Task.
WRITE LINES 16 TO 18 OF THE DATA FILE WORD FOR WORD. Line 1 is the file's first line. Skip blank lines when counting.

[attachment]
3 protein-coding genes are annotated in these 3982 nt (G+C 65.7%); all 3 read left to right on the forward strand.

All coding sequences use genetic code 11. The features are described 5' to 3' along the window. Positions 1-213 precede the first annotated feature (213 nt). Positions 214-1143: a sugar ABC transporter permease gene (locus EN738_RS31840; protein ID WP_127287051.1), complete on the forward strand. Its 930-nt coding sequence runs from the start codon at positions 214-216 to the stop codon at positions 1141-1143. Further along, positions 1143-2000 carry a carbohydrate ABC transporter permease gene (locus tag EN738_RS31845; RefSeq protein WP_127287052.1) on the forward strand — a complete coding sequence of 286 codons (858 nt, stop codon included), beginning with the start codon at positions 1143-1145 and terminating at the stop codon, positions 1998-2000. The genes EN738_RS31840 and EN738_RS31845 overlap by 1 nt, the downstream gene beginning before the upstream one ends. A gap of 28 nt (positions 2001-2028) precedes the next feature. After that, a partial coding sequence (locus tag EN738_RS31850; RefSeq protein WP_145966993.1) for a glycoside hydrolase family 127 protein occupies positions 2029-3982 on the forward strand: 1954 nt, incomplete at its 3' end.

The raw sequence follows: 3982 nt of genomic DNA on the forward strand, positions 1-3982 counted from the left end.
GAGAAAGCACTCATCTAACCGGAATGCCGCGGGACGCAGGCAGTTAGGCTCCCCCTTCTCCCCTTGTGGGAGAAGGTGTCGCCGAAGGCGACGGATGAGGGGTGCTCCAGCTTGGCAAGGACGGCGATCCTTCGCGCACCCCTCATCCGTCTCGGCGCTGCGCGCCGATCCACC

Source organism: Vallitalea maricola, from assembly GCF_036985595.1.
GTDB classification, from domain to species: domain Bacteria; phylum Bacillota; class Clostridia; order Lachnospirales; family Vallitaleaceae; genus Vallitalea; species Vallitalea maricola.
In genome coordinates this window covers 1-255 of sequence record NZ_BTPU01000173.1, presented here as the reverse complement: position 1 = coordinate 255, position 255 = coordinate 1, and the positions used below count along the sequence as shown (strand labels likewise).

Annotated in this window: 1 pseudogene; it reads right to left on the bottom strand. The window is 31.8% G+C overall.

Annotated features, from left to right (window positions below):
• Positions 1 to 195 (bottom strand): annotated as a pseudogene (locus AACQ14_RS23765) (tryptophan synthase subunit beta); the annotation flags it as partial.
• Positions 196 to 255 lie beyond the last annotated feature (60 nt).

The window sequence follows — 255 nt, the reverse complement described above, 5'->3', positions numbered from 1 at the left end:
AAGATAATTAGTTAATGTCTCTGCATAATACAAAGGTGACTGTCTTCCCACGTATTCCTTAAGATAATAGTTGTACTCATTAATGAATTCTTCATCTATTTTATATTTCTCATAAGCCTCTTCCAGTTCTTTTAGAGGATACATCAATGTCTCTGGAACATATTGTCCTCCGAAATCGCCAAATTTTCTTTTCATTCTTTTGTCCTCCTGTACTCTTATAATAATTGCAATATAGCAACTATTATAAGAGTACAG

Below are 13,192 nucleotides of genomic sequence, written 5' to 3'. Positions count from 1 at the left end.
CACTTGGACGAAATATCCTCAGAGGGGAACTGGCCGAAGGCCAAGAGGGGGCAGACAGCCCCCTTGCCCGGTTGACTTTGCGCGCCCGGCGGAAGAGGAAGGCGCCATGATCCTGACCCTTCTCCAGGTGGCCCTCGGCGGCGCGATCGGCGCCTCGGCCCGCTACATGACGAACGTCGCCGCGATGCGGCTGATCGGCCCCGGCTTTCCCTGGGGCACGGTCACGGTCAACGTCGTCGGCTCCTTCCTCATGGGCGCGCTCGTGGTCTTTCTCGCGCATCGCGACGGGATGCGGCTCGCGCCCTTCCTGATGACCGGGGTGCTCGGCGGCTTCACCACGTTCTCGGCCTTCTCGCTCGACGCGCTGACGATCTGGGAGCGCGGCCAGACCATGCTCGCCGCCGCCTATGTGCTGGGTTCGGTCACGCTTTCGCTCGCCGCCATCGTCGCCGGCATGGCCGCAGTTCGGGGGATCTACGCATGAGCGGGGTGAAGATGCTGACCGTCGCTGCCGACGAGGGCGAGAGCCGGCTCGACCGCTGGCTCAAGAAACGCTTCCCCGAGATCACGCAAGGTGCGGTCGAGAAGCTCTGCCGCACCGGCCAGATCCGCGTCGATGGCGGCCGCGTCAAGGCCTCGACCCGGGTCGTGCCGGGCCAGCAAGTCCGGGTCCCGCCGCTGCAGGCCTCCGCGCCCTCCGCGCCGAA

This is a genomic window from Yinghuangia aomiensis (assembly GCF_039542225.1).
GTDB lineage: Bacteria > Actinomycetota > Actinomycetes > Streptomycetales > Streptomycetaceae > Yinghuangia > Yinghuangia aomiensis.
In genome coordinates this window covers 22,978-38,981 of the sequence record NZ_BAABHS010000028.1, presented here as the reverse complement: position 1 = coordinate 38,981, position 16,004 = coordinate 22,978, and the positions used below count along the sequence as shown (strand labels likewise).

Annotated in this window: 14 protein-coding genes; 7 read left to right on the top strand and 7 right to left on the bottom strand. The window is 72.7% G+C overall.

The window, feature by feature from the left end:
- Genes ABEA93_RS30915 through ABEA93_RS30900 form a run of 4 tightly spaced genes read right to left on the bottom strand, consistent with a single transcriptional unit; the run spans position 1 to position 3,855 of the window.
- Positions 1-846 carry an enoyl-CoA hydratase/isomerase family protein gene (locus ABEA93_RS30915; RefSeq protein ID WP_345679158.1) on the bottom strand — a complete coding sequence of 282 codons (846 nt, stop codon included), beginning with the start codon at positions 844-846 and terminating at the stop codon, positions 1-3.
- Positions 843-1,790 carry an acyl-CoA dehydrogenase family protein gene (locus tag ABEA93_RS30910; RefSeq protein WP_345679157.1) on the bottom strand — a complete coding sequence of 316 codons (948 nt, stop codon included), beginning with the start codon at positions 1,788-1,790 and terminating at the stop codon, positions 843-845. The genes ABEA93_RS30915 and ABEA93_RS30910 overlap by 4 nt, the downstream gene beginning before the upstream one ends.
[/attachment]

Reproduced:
This is a genomic window from Yinghuangia aomiensis (assembly GCF_039542225.1).
GTDB lineage: Bacteria > Actinomycetota > Actinomycetes > Streptomycetales > Streptomycetaceae > Yinghuangia > Yinghuangia aomiensis.
In genome coordinates this window covers 22,978-38,981 of the sequence record NZ_BAABHS010000028.1, presented here as the reverse complement: position 1 = coordinate 38,981, position 16,004 = coordinate 22,978, and the positions used below count along the sequence as shown (strand labels likewise).